Licentiatuppsatsen undersöker genom två artiklar historiskt resonerande när det kommer till uttryck som historisk källtolkning. Den första artikeln undersöker gymnasieelevers uppfattningar av en historisk primärkälla och frågan utreds om vad eleverna kan när de kan tolka historiska källor. Den andra artikeln undersöker vidare elevernas processer för lärande och meningsskapande när de arbetar med två källtolkningsuppgifter. Forskningsfrågorna undersöks genom empiriska data som genererats i två Learning Study i historia på gymnasiet.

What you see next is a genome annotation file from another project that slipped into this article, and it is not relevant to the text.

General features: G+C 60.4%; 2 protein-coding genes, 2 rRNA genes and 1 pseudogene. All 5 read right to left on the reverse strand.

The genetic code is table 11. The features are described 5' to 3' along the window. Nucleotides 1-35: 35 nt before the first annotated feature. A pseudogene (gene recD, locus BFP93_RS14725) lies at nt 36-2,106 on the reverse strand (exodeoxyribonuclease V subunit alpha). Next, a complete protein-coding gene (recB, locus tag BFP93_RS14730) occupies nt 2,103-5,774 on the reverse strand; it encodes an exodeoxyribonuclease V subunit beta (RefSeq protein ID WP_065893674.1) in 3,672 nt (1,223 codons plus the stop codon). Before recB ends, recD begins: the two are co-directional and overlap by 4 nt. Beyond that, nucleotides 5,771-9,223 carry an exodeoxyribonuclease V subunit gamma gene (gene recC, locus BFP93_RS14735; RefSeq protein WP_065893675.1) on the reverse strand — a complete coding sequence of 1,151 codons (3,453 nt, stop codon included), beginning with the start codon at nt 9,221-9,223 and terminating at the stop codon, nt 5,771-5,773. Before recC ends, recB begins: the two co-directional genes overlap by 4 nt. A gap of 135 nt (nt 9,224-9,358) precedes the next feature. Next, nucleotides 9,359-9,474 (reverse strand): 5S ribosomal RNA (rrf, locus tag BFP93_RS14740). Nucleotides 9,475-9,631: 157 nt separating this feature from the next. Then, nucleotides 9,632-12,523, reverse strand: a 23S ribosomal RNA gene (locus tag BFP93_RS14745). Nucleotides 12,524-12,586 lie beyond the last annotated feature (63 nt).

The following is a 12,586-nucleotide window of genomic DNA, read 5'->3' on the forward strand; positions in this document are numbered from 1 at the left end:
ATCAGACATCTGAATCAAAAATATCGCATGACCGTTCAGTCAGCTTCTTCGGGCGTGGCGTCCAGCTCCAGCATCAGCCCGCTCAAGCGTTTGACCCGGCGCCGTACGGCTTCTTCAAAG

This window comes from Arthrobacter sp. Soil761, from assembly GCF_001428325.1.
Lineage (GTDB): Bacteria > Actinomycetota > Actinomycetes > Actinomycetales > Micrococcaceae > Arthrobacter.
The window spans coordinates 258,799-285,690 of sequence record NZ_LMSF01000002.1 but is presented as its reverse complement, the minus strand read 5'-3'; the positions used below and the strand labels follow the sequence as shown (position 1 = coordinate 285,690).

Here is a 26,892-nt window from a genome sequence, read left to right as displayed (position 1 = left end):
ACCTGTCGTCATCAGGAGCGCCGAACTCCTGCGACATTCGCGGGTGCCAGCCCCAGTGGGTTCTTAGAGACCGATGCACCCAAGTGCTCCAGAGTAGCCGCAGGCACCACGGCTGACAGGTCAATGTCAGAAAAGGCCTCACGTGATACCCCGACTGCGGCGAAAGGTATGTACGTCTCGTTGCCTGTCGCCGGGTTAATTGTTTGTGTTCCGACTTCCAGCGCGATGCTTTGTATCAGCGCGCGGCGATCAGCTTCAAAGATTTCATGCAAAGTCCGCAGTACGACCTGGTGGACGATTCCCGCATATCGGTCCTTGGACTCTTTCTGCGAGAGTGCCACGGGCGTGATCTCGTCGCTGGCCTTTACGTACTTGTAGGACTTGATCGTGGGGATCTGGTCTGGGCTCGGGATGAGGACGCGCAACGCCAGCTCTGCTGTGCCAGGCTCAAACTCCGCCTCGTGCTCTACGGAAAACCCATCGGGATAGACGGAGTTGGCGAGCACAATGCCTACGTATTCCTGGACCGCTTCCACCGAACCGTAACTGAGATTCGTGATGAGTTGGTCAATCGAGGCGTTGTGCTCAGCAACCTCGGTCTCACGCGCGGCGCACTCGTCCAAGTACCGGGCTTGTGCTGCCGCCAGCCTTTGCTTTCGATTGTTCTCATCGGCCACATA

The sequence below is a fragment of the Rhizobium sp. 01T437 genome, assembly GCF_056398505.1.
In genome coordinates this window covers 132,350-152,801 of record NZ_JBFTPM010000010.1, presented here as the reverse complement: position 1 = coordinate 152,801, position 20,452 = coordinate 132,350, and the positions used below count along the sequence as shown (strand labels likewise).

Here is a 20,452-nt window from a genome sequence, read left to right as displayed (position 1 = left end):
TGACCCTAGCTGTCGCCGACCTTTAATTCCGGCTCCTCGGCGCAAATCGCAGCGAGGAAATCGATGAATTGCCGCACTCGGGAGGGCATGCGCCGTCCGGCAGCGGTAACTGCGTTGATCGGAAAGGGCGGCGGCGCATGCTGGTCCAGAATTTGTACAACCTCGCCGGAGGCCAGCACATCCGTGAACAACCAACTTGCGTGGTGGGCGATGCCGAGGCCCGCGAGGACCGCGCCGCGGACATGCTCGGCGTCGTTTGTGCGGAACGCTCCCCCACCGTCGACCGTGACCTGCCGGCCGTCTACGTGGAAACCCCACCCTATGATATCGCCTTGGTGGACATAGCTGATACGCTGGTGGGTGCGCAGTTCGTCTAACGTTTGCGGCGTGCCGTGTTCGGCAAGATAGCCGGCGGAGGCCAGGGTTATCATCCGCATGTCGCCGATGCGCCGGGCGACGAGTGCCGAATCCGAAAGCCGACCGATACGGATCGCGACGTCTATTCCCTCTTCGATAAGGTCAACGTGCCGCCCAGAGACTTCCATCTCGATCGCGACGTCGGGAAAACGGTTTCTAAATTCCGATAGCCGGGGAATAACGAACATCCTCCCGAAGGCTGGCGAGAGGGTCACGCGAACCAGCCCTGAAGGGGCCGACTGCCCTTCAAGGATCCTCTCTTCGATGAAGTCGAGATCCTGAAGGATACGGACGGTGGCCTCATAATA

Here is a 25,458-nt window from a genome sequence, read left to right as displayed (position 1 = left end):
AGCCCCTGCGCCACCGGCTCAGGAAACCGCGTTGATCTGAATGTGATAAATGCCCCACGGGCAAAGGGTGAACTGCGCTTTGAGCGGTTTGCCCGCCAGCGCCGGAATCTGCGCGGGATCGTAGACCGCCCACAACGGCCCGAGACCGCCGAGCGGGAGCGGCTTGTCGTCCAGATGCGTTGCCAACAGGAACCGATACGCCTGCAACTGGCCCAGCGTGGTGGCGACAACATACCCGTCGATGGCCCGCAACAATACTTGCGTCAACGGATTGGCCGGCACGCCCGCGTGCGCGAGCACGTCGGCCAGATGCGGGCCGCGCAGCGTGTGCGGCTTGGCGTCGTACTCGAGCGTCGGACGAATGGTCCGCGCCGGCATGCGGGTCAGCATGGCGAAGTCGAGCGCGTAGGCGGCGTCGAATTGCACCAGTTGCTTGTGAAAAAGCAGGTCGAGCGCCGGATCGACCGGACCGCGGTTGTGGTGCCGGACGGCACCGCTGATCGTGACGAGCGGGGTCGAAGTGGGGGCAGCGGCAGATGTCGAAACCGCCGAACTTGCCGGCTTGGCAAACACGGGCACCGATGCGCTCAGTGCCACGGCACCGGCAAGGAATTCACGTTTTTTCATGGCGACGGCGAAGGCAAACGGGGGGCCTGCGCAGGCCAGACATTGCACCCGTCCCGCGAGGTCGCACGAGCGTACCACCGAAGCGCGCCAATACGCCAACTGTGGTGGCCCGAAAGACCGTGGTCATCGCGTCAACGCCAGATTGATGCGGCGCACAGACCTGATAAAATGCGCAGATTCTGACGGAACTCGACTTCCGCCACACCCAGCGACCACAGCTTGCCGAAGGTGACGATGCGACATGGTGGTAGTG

This licentiate thesis explores the activity of historical reasoning in terms of primary source analysis among upper secondary school students. The thesis is a compilation of two scientific articles in history didactics. Two Learning studies, a theory-informed and interventionistic research methodology, were organised to explore historical reasoning.Three research questions are addressed: (1) what does it mean to be able to analyse historical primary sources, (2) what is critical to discern when learning primary source analysis, and (3) what is characteristic for the processes of learning and meaning- making when students work with source analysis assignments? The first article uses phenomenography to explore fifteen students’ perceptions of a historical primary source and the difficulties they face when examining the source. Data was collected through a series of group interviews where stu- dents were asked to respond to a historical letter. The analysis resulted in four qualitatively different categories of perceptions of the source and three critical aspects that emerged between the categories. It is suggested that it is critical to (1) discern and separate the historical perspective, (2) to discern and separate the perspective of the historical actor and (3) to discern and separate the subtext of the source in relation to the historical context. The second article uses a form of content focused conversation analysis to ex- plore the processes of learning and attributing meaning when students work with primary sources. Data was collected through audio recordings of stu- dents’ collaborative work on two assignments. The main results are descrip- tions of the students’ learning and meaning making processes. For instance, when students discern and separate the historical perspective and historical actors’ perspectives. An interesting finding was a strategy used by students to take on the roles of hypothetical historical agents. It is suggested that cer- tain aspects of school culture might inhibit students’ learning of primary source analysis and that students’ life-world perspective is vital in creating meaning. Finally, historical reasoning is discussed in relation to the concept of historical consciousness and it is argued that historical reasoning should include the perspectives of deconstruction, subjectivity and interpretation to better comply with history teaching.